Linebackers: Possibly the most talented group in the ACC here. On the strong side, you have the freakishly athletic senior Brandon Watts, who is pretty capable of covering a slot receiver when need be. He can be a pretty nasty pass rusher too, but really excels at stopping the outside run. In the middle is sophomore Jabari Hunt-Days, a 4-star recruit who currently projects as the best MLB in the 2016 NFL Draft. Dude is a beast, and while not much for pass coverage he can really be a monster against runs between the tackles. Next to him is Quayshawn Nealy, a very rangy junior who is probably the third-best player on our defense. He does a great job in both pass coverage and run stopping, specifically lateral running.
Secondary: A really talented unit that's struggled this year at times, and is having some major injury issues at the moment. The corners are manned by Louis Young and Jemea Thomas, both seniors with decent NFL prospects (Thomas in particular is the other gem on the team besides Attaochu). Both are major playmakers, and when in the nickel Thomas slides in to the slot to yield his spot to freshman D.J. White. At strong safety, Chris Milton was a breakout player on the back side of last year, and is a hell of a play maker in our defensive backfield. He can really lay the lumber too. At free safety, senior Isaiah Johnson is sitting out this year as he rehabs a knee injury, and Jamal Golden was recently lost for the season with a shoulder injury. They're backed up by sophomore Domonique Noble, who may well be the best third-string free safety in the conference, but will never be a seamless replacement for 2012 leading tackler Johnson, or instinctual playmaker Golden. Don't be surprised if he makes a couple of big plays in this game though, he's a very serviceable replacement.
Overall it's going to be a challenge matching up with Miami's talent at every position, and it's going to take a good game from each individual player to have a chance at stopping Miami's attack. You may also see Defensive Coordinator Ted Roof dial up some weird blitzes to try and confuse Miami's O-Line and rattle Stephen Morris. Other than that, I think our players will need to be focused for the full 60 minutes if we're to have a chance.
4. Last year's game was one for the ages, which I'm sure you'd like to forget. Is there anything you think the Jackets can take away from that game and improve upon to get over the hump on Saturday?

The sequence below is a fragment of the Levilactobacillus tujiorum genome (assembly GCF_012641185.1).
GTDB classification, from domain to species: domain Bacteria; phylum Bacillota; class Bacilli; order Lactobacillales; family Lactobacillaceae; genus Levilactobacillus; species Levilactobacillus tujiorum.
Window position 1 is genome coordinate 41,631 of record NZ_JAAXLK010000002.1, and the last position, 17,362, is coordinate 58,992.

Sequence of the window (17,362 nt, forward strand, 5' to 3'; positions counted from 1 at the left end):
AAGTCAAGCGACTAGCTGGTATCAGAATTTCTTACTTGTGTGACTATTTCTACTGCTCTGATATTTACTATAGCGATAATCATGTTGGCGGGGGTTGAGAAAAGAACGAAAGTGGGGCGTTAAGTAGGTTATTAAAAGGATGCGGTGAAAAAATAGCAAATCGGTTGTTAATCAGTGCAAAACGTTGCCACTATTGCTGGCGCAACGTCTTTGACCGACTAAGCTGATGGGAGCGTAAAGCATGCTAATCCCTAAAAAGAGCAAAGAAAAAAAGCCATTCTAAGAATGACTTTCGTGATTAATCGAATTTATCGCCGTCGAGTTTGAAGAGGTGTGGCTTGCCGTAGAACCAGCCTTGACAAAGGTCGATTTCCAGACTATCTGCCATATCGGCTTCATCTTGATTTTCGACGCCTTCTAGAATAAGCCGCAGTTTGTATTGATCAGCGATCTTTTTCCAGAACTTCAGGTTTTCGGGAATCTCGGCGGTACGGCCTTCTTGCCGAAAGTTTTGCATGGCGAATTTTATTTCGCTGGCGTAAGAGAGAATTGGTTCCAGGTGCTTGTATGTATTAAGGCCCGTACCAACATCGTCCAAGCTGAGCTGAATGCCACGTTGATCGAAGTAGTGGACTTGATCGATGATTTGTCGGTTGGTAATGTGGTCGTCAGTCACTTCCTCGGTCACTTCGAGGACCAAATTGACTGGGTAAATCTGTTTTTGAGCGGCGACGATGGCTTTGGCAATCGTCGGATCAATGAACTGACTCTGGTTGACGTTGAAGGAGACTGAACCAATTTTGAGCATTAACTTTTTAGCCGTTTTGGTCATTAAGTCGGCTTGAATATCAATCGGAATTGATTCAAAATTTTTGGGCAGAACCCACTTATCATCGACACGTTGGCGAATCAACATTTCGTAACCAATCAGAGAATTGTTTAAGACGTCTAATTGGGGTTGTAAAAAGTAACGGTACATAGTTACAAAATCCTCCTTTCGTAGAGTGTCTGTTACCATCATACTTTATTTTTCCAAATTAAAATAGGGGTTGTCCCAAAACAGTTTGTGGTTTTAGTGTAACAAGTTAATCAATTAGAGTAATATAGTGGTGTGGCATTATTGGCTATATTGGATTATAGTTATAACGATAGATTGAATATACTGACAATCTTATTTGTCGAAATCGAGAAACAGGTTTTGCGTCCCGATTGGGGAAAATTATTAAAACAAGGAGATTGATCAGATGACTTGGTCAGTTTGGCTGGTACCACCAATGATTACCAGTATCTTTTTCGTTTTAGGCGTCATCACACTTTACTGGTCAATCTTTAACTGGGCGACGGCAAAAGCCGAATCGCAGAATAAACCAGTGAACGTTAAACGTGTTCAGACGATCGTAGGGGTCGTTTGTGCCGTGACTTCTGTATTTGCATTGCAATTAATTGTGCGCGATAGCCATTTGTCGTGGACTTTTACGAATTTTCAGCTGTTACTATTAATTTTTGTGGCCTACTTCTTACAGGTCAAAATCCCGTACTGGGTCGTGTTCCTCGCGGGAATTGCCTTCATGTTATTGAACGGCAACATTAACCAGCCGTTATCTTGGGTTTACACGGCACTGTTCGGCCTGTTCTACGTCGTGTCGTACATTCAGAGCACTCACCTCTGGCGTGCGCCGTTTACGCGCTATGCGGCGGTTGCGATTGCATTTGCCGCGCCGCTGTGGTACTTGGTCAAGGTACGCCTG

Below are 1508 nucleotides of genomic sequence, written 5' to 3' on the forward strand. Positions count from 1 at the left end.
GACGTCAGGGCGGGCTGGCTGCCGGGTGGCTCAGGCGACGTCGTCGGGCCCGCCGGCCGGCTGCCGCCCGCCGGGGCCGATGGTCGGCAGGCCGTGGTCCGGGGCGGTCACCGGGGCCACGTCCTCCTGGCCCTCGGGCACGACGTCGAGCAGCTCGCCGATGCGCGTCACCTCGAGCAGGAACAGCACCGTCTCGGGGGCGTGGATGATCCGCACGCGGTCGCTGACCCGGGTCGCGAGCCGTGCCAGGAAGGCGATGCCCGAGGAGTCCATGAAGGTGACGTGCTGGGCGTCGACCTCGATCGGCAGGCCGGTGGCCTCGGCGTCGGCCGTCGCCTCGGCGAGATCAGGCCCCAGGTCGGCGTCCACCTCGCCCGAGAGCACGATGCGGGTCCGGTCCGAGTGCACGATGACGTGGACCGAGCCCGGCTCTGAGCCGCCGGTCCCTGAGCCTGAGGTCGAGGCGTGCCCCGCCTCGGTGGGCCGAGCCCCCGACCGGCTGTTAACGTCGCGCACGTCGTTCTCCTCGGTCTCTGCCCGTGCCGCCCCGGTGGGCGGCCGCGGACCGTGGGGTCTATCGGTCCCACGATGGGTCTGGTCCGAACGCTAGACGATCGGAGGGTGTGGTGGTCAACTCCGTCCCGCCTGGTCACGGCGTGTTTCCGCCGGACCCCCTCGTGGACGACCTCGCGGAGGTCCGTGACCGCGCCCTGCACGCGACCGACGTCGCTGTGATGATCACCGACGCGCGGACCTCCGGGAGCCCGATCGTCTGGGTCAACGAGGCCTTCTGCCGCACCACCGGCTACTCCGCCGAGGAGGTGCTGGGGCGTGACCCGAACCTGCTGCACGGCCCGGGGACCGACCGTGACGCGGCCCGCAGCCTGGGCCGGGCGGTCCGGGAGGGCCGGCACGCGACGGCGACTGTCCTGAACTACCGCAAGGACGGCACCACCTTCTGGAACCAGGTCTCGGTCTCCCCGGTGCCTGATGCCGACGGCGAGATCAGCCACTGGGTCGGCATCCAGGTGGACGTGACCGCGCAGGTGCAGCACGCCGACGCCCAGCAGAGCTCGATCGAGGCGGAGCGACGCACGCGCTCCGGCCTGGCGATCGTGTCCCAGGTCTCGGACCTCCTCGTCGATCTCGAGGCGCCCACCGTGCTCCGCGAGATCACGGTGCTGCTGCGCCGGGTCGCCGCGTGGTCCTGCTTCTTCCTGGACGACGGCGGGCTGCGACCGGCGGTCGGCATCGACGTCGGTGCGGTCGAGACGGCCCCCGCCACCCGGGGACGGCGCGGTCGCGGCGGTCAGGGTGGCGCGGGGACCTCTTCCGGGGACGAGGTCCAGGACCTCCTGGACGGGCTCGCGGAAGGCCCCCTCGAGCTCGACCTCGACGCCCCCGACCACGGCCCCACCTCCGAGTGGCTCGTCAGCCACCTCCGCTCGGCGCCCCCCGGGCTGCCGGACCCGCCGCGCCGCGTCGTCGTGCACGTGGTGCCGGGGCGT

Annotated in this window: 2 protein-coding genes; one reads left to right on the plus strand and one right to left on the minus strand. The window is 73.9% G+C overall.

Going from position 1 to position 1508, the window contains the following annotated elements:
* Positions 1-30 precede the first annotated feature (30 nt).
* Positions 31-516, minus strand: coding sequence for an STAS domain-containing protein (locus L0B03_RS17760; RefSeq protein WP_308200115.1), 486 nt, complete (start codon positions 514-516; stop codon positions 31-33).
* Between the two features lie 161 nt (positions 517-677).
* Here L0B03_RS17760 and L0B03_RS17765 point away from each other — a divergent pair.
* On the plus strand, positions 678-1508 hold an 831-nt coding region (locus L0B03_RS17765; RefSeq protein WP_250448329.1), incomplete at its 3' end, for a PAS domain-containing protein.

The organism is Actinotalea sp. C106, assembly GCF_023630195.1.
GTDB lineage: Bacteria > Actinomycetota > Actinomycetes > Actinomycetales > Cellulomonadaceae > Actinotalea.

"... which I'm sure you'd like to forget." God, you have no idea. The emotional toll that game took on me was just unreal. I think the lesson to be learned from that game is never to take your foot off the gas. Miami jumped out to a 19-0 lead, before Tech came back to take a 36-19 lead. It's about that time that I feel like Tech was playing more "not to lose" than to win. Honestly, if I remember correctly, Tech only needed a couple of first downs in their final drive of regulation to seal it, and they couldn't get them. The moment that Tech got complacent and put it in cruise control was the moment that everything started to go downhill. Applying that to this year I think will be more for Miami, but also that Tech can't quit. If Tech gets down by 2-3 touchdowns, they have the capacity to come back and make the game competitive, assuming they don't quit. That'll be the biggest takeaway from last year in my opinion.
Miami probably ends up breaking 2-3 long touchdowns against our defense off of talent alone, and I think the Hurricanes will set the high score so far for this season's opposing offense. Tech will be better than last year, but I've yet to see us play a decent game in Coral Gables under Paul Johnson for whatever reason. I'm pretty pessimistic, but I do think we have it in us to pull off the win. We'll see what happens.
Miami 31, Georgia Tech 24
Thanks to Joey for answering my questions. You can follow him on Twitter at @FTRSLilBroey.